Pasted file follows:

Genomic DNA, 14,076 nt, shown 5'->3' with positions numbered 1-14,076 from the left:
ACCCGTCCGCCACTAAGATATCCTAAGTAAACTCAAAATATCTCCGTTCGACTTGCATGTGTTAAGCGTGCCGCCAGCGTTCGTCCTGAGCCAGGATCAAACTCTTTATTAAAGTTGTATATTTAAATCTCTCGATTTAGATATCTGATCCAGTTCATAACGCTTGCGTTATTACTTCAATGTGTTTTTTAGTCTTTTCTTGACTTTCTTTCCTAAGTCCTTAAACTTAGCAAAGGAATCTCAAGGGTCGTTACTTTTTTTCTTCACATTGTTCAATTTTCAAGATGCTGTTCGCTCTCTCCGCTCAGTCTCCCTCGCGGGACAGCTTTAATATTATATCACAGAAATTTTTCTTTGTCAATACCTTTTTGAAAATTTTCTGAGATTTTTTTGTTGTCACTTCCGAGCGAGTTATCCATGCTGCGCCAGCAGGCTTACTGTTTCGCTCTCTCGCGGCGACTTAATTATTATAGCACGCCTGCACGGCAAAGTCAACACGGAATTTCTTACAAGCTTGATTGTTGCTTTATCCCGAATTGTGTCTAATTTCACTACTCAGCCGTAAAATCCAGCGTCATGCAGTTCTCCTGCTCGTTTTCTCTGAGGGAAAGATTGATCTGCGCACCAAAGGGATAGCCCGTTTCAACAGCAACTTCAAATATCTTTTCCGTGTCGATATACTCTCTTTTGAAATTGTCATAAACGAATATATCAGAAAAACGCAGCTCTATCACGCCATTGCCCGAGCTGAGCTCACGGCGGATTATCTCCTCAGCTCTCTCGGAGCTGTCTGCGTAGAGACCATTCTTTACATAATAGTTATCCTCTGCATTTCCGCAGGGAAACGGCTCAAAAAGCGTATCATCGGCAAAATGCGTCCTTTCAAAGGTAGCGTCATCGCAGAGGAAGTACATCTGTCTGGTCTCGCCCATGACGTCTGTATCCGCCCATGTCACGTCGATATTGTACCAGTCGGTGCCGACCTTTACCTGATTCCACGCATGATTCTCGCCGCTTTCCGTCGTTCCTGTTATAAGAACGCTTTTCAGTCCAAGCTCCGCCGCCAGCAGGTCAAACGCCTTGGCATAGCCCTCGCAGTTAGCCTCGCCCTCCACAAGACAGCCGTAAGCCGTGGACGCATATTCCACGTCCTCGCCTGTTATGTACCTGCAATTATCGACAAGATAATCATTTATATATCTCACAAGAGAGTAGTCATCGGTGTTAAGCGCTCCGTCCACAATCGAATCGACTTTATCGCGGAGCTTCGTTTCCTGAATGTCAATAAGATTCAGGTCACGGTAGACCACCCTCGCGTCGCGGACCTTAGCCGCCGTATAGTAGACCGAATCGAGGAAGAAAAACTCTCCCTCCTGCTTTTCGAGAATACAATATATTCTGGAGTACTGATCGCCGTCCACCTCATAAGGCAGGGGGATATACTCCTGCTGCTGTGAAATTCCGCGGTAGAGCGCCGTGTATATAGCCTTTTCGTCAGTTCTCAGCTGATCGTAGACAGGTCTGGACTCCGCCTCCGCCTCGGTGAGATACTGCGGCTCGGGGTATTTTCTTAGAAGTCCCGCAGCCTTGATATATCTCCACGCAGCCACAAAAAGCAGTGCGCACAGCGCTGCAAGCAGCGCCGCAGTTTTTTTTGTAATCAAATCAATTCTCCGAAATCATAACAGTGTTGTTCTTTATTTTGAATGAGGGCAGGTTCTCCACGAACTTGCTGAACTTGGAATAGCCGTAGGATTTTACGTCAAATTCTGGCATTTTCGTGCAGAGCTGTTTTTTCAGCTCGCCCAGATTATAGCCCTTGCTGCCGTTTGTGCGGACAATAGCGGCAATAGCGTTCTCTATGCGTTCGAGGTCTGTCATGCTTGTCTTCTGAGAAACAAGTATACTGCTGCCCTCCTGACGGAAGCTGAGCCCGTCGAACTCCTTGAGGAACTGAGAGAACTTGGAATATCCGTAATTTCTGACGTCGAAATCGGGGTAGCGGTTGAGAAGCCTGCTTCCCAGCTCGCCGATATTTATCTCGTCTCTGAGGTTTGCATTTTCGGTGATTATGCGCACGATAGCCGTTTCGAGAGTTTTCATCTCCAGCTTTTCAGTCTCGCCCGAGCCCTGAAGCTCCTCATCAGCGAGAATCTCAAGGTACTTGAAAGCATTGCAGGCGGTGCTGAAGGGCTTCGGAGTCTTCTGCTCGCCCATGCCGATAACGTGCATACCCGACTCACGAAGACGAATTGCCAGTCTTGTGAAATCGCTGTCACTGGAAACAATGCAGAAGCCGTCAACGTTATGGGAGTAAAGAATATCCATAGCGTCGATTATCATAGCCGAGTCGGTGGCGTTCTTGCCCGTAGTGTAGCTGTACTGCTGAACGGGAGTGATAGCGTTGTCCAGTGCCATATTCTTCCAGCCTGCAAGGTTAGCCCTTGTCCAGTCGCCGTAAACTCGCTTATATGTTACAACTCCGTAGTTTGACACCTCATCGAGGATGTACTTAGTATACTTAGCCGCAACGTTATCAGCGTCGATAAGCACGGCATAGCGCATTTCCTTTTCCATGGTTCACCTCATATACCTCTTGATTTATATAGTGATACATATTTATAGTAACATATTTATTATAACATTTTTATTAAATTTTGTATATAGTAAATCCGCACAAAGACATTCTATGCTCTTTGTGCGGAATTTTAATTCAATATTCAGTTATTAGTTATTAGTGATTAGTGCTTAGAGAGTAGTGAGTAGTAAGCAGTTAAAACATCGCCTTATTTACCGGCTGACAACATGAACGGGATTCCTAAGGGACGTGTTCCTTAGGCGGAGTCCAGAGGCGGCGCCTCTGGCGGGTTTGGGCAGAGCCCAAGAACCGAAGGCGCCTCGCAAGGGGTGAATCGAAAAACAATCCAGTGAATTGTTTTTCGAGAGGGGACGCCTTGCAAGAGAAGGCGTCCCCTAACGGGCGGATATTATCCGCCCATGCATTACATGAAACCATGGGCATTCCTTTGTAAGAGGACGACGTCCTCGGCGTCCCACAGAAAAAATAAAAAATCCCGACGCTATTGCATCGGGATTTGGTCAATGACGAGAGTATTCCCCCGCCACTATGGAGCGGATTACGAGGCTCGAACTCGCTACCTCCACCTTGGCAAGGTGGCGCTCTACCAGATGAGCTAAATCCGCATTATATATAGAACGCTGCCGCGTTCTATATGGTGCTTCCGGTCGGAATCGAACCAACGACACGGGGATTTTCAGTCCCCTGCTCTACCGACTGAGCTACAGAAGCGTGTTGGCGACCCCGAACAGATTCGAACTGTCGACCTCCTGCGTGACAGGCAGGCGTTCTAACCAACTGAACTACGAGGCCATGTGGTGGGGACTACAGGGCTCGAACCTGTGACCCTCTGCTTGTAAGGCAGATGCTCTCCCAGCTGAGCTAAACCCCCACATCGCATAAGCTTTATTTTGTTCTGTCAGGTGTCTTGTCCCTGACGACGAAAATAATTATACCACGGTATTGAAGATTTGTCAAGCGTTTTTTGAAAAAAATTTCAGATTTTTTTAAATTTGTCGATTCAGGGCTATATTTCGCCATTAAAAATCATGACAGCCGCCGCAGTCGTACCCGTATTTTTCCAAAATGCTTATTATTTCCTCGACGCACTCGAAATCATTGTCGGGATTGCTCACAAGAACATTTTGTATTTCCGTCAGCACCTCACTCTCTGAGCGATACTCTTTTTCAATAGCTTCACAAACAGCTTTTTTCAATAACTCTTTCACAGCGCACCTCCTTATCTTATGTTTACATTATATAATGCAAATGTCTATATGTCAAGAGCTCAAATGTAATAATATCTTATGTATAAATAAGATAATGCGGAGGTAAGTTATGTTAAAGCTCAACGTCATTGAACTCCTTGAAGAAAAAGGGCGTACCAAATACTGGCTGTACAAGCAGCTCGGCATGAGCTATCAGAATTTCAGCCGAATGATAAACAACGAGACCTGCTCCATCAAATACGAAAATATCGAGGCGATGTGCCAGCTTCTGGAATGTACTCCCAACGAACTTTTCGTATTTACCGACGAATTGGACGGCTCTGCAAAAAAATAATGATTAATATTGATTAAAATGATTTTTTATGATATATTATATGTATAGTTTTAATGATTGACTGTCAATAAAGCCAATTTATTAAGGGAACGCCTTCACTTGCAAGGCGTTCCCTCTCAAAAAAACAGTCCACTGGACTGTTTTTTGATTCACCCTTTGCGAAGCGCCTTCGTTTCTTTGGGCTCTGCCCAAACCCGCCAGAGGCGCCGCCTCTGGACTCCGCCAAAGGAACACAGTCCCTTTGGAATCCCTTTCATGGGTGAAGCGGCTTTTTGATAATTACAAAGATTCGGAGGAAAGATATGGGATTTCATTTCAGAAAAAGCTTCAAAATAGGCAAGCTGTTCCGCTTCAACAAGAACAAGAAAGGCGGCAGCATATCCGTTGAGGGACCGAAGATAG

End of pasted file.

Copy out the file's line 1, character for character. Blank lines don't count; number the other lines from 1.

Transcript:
Genomic DNA, 14,076 nt, shown 5'->3' with positions numbered 1-14,076 from the left: